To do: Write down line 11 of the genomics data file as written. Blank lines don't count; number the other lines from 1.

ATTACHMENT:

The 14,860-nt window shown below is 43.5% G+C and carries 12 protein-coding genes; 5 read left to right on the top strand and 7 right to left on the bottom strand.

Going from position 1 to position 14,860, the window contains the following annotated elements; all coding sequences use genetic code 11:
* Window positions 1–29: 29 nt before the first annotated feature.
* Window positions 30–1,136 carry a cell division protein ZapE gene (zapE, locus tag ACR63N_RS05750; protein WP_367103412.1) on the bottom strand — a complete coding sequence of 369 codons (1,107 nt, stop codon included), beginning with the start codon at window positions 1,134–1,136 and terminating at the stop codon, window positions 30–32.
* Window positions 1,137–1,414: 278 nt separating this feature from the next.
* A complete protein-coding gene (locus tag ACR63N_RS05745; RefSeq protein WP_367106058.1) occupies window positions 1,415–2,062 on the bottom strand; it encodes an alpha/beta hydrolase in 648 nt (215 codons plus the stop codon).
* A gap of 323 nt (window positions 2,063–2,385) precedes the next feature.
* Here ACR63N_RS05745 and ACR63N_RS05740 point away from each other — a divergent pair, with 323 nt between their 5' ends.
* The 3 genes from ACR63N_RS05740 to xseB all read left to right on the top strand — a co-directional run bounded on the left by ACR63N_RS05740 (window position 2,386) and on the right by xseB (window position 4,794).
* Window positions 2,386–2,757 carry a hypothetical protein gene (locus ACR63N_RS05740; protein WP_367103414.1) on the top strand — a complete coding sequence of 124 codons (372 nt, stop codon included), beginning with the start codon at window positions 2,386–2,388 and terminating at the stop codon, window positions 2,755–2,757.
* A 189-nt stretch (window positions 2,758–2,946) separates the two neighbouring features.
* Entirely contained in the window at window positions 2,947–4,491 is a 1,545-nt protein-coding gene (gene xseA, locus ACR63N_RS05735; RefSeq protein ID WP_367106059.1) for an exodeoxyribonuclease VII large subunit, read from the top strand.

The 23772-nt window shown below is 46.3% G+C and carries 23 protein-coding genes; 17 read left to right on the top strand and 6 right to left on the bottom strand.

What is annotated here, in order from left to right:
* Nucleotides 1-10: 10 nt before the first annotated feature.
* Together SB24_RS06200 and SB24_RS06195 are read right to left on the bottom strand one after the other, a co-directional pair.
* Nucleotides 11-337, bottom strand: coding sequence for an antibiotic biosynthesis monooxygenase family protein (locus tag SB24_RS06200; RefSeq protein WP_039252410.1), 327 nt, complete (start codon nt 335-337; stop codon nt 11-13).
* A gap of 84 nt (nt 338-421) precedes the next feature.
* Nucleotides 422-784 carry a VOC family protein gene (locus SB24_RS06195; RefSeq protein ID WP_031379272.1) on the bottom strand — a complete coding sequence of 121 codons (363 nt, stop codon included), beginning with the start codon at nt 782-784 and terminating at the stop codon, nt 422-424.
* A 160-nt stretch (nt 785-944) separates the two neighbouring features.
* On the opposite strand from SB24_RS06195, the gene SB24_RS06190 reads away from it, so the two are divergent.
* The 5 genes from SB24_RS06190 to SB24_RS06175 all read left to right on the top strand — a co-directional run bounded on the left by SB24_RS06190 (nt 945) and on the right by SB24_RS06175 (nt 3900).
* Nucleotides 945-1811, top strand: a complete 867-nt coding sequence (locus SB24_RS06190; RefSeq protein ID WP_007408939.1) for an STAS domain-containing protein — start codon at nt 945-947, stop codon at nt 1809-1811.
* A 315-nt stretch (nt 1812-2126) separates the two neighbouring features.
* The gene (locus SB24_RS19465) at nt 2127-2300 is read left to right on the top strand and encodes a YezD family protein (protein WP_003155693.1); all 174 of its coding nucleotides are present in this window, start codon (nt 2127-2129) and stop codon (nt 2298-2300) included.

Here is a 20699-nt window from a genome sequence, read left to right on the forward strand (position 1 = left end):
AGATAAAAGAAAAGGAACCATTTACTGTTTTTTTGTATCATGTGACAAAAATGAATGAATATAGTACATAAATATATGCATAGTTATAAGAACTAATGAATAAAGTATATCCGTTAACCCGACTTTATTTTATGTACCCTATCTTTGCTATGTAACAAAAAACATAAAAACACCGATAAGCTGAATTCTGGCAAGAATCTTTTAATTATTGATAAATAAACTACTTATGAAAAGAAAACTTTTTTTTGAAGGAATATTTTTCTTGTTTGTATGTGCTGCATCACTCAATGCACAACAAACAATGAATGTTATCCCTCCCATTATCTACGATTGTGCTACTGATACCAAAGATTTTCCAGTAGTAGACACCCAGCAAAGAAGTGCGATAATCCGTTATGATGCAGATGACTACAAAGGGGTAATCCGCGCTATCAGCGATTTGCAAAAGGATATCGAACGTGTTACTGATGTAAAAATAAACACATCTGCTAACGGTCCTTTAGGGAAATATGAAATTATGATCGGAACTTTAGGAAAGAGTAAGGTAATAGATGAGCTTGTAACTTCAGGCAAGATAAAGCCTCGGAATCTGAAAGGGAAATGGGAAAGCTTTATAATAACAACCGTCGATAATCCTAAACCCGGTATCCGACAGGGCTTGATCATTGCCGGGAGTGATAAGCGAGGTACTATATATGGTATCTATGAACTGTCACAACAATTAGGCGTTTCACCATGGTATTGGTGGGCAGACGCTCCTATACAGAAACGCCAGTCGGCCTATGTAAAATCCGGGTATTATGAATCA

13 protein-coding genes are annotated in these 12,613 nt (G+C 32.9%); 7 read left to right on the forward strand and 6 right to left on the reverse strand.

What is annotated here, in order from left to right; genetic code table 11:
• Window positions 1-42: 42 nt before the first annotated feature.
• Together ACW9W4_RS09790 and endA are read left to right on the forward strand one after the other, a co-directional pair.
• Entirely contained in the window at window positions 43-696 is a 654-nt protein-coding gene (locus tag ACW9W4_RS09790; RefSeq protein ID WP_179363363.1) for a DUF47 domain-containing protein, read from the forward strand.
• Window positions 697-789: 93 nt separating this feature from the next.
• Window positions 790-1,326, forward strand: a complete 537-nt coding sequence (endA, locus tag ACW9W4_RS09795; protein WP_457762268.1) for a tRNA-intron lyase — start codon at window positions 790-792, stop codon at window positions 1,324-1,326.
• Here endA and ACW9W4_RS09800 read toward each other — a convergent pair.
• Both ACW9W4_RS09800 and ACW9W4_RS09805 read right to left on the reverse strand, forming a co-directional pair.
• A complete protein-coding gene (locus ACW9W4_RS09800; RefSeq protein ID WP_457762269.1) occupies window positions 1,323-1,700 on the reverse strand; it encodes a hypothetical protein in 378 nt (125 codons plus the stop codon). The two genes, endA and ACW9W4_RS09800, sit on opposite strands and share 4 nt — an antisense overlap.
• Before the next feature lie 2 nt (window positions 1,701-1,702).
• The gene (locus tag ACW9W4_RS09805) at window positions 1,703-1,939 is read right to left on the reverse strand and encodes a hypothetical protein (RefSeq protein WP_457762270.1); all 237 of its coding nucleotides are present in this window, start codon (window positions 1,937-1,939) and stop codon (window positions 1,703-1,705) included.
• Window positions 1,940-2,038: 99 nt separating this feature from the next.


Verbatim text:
* A 189-nt stretch (window positions 2,758–2,946) separates the two neighbouring features.